Imagine if a generation of African children were raised with smarts and cultural pride? What would our future look like? Are we the change we seek? Read these inspirational words by Esi Cleland-Yankson
We must remember that a lot of our cultural beliefs come from people who did not know our way of life so saw what they did not understand and thinking the worst, pronounced it evil.
Then because our people have been illiterate, they also believed whatever the white man who had books told them. Even though our forefathers knew our local things could not be evil, when their children who supposedly knew better came home and told them our language is bad, they accepted it. School was supposed to be where you went to become smart. Unfortunately, school has become where you go to lose your confidence in yourself.
When you lose your confidence, it happens first in the mind, then it starts to manifest physically. The way it manifests physically is that physical things like your name, your language, your hair, your skin, your way of worship, your way of governance, your way of instituting family, your way of promoting things, your knowledge, evidence of creativity, everything goes along with it. We really must reclaim our birthright.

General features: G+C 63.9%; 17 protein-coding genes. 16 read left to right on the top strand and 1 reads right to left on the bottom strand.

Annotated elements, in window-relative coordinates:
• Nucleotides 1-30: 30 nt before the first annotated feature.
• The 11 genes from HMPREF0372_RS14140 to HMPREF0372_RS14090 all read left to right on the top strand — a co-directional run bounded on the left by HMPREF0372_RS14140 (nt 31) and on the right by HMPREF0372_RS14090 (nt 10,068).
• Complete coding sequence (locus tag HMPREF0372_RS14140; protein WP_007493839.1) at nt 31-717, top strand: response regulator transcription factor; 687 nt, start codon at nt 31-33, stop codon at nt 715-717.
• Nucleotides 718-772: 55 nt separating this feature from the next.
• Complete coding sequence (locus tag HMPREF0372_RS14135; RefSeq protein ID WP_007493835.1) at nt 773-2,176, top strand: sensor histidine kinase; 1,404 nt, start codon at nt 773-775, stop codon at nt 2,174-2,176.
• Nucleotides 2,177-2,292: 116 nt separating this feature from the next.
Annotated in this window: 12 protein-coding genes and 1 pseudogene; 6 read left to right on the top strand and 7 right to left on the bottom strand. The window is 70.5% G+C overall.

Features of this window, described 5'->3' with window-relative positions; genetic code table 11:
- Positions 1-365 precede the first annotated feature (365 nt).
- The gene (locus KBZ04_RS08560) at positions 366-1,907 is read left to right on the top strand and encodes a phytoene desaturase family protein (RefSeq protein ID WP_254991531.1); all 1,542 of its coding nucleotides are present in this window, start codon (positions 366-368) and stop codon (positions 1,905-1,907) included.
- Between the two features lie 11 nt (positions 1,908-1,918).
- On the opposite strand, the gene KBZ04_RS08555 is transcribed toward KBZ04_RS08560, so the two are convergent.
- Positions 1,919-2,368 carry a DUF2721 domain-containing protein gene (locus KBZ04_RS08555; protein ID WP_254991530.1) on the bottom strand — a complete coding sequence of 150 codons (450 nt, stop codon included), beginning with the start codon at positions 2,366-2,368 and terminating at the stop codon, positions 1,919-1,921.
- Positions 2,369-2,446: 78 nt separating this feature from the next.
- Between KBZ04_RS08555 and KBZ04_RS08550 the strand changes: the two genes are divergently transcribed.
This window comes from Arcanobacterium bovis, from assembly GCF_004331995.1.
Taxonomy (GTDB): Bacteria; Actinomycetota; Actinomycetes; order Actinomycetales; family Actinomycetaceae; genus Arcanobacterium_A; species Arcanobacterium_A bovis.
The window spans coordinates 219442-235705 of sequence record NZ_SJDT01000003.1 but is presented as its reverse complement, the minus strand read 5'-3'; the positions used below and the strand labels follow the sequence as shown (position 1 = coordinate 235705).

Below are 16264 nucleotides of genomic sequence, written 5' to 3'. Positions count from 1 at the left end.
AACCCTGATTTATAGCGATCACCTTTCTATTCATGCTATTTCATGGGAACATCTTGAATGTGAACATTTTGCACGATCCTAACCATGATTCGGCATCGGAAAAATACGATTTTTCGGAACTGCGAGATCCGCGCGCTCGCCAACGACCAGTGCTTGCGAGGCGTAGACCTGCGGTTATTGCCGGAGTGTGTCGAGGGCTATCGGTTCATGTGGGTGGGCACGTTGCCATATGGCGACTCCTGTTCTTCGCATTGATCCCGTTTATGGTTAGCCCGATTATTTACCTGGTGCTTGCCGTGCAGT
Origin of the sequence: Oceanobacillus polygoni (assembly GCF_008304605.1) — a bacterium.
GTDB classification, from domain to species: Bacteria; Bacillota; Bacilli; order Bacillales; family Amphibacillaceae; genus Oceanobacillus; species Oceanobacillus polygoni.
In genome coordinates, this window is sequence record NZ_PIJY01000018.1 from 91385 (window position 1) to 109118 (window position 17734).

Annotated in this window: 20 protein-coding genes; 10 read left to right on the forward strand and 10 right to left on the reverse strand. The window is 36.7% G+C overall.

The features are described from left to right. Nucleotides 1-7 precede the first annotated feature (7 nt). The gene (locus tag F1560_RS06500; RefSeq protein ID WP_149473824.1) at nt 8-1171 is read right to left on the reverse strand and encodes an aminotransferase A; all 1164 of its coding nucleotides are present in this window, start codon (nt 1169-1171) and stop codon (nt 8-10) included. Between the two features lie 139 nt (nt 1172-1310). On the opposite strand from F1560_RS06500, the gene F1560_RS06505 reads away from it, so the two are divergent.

Imagine if I had just heard the name Komfoekuwa and rejected it because I am a Christian and Christians are not supposed to have anything to do with Komfo. Imagine if my family had not given me the gift of speaking my mother tongue? Imagine if my school had forbidden me to learn how to read in Fante. Imagine if my school had not had a prize for excellent Fanti students which I would win and, therefore, continue to have faith in my language. Imagine if I did not like my father in law and so rejected the name he gave to my daughter? Imagine if my father had believed that girls should not be educated? Imagine if my mother had not taught me to be responsible for myself. Imagine if Smith College hadn’t given me a scholarship to enable me to learn how to think critically. Imagine if I had not liked Ghana so I went abroad and decided not to return. Imagine if someone hadn’t set up an engineering company that could use what skills I had acquired abroad and be able to pay me a comfortable living wage in Ghana? Imagine if all I had ever known in my life is good infrastructure so could not exist in a place without flowing water and dependable power? Then my baby would now be called Wallace Redding. And she would only speak English instead of Naana Komfoekuwa who will speak English, Ewe and Mampruli and have incredible self-assurance because she knows that everything about where she comes from is good yet misunderstood.
So many things have to come together to get a leader man. Everyone is capable of leadership. But for that to happen, they need to be enabled. We have work to do!
Esi Cleland Yankson is an entrepreneur, a writer, a mother, and a kindred spirit of mine, in my head anyway…
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